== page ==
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About these proceedings
An overview of speciation theory reveals an increasingly held view that many events leading to the origin of new species occur in transient, unstable populations. A transient, unstable population should be under stood as a fast episodic phase in a population subjected to genetic and environmental factors that tend to disrupt its cohesive, balanced genome architecure, thus enhancing its probability to produce a new species. Striking the core of Darwinian thought, some authors claim that these· processes may be non-adaptive. Among the environmental factors one may cite biotic (e.g. resource availability) and abiotic (e.g. temperature) stress conditions that break up the population stability producing random, unpredictable changes in population size, population trait distribution, breeding structure, inter- and/or intrapopulational hybridization, etc. Genetic factors consist of those events that induce rapid changes in genetic expression and/or that determine reproductive isolation, such as substitutions, insertions, deletions, duplications, transpositions, gross chromosomal rearrangements, recombination and, in general, any mechanism that changes the regulatory pattern of the organism or the balance of its meiotic system. Both kinds of factors are often intertwined in a complex net and may influence each other.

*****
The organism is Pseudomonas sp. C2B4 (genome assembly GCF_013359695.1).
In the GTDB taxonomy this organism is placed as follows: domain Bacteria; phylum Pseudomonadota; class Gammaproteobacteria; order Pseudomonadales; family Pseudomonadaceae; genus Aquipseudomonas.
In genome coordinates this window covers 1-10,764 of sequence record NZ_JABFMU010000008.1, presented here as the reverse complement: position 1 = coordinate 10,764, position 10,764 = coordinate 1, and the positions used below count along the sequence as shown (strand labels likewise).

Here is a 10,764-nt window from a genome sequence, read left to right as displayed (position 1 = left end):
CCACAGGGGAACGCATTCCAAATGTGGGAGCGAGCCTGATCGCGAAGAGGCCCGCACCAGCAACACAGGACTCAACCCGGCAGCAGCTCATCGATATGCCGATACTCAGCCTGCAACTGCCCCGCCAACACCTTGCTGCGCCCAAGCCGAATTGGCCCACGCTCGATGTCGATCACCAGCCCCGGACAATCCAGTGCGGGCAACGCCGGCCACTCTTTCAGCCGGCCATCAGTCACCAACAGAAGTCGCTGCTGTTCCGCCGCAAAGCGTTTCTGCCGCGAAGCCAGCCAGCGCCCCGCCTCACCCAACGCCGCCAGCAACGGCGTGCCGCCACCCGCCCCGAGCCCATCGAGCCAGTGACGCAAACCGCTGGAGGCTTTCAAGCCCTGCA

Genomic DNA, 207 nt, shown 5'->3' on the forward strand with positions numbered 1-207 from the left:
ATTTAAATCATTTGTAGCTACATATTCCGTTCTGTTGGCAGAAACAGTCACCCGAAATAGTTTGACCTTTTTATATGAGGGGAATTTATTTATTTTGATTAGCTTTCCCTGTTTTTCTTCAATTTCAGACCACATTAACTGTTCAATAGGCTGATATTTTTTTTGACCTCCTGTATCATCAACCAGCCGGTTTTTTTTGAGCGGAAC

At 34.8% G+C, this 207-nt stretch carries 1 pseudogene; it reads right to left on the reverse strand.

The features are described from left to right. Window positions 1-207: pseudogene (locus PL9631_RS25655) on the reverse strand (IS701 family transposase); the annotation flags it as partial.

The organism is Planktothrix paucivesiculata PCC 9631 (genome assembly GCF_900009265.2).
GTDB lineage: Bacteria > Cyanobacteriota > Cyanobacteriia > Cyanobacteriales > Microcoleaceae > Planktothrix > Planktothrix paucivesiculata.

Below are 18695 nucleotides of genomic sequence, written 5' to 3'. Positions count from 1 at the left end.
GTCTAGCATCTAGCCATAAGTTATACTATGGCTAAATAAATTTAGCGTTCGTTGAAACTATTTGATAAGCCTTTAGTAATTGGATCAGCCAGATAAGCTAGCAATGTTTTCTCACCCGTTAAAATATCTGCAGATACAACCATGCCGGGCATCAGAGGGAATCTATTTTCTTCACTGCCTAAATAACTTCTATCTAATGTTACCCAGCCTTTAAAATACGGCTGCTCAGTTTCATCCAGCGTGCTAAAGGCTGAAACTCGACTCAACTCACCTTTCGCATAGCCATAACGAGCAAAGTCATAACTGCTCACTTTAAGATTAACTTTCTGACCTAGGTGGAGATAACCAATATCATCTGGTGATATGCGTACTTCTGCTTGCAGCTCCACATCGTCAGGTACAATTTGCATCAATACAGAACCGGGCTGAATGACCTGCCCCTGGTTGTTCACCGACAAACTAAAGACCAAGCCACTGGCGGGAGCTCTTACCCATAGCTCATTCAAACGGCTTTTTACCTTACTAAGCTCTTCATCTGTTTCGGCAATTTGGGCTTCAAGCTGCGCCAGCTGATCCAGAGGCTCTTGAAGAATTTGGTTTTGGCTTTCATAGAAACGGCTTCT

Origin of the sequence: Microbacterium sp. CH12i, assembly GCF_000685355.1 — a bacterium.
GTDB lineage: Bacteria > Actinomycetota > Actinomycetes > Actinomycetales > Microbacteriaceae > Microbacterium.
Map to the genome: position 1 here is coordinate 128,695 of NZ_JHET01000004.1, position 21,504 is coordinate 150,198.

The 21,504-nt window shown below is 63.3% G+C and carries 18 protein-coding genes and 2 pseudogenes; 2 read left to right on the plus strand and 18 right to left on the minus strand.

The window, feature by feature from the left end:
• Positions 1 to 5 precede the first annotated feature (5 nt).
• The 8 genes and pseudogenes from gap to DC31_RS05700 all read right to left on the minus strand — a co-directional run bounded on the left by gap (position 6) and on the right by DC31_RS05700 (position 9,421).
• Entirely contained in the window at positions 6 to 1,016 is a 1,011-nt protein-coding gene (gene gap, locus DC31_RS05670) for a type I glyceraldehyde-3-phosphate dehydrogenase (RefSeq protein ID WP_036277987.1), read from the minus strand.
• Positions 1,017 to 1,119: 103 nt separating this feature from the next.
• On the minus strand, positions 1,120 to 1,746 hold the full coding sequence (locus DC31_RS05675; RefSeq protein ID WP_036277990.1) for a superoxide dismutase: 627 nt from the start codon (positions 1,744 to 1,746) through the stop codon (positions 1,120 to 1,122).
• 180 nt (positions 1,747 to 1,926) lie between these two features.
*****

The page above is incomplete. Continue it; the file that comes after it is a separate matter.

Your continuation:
biology development developmental biology ecology evolution evolutionary biology genetics population genetics the origin